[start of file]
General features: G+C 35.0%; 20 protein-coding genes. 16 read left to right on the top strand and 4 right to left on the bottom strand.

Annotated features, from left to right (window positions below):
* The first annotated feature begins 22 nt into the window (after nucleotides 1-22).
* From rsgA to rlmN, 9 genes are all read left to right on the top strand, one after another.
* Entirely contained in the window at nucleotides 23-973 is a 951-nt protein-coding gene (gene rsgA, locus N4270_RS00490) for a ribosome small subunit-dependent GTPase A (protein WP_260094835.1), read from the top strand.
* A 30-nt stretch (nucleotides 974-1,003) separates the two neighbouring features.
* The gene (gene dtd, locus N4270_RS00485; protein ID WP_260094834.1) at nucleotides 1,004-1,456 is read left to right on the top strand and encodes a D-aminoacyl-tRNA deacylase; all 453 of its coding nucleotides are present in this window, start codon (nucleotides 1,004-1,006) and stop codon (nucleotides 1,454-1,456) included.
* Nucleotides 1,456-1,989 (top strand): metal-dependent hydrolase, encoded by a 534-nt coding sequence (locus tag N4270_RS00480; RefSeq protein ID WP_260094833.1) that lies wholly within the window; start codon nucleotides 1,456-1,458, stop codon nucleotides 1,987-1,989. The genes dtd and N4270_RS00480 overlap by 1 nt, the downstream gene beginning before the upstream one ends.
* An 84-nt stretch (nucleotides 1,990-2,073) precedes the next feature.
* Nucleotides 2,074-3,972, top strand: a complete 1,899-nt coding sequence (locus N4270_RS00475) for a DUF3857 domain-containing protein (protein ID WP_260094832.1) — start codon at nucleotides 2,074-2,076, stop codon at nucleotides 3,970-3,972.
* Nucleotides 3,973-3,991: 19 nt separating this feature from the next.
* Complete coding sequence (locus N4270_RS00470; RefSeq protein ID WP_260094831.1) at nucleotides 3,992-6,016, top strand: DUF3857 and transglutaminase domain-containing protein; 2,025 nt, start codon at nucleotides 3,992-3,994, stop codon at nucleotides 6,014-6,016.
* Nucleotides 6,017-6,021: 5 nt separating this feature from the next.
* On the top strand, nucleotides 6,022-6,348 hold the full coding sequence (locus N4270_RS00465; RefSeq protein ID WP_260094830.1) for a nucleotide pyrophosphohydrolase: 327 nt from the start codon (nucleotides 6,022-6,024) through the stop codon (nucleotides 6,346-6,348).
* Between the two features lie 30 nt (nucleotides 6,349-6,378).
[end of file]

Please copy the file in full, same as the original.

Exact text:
General features: G+C 35.0%; 20 protein-coding genes. 16 read left to right on the top strand and 4 right to left on the bottom strand.

Annotated features, from left to right (window positions below):
* The first annotated feature begins 22 nt into the window (after nucleotides 1-22).
* From rsgA to rlmN, 9 genes are all read left to right on the top strand, one after another.
* Entirely contained in the window at nucleotides 23-973 is a 951-nt protein-coding gene (gene rsgA, locus N4270_RS00490) for a ribosome small subunit-dependent GTPase A (protein WP_260094835.1), read from the top strand.
* A 30-nt stretch (nucleotides 974-1,003) separates the two neighbouring features.
* The gene (gene dtd, locus N4270_RS00485; protein ID WP_260094834.1) at nucleotides 1,004-1,456 is read left to right on the top strand and encodes a D-aminoacyl-tRNA deacylase; all 453 of its coding nucleotides are present in this window, start codon (nucleotides 1,004-1,006) and stop codon (nucleotides 1,454-1,456) included.
* Nucleotides 1,456-1,989 (top strand): metal-dependent hydrolase, encoded by a 534-nt coding sequence (locus tag N4270_RS00480; RefSeq protein ID WP_260094833.1) that lies wholly within the window; start codon nucleotides 1,456-1,458, stop codon nucleotides 1,987-1,989. The genes dtd and N4270_RS00480 overlap by 1 nt, the downstream gene beginning before the upstream one ends.
* An 84-nt stretch (nucleotides 1,990-2,073) precedes the next feature.
* Nucleotides 2,074-3,972, top strand: a complete 1,899-nt coding sequence (locus N4270_RS00475) for a DUF3857 domain-containing protein (protein ID WP_260094832.1) — start codon at nucleotides 2,074-2,076, stop codon at nucleotides 3,970-3,972.
* Nucleotides 3,973-3,991: 19 nt separating this feature from the next.
* Complete coding sequence (locus N4270_RS00470; RefSeq protein ID WP_260094831.1) at nucleotides 3,992-6,016, top strand: DUF3857 and transglutaminase domain-containing protein; 2,025 nt, start codon at nucleotides 3,992-3,994, stop codon at nucleotides 6,014-6,016.
* Nucleotides 6,017-6,021: 5 nt separating this feature from the next.
* On the top strand, nucleotides 6,022-6,348 hold the full coding sequence (locus N4270_RS00465; RefSeq protein ID WP_260094830.1) for a nucleotide pyrophosphohydrolase: 327 nt from the start codon (nucleotides 6,022-6,024) through the stop codon (nucleotides 6,346-6,348).
* Between the two features lie 30 nt (nucleotides 6,349-6,378).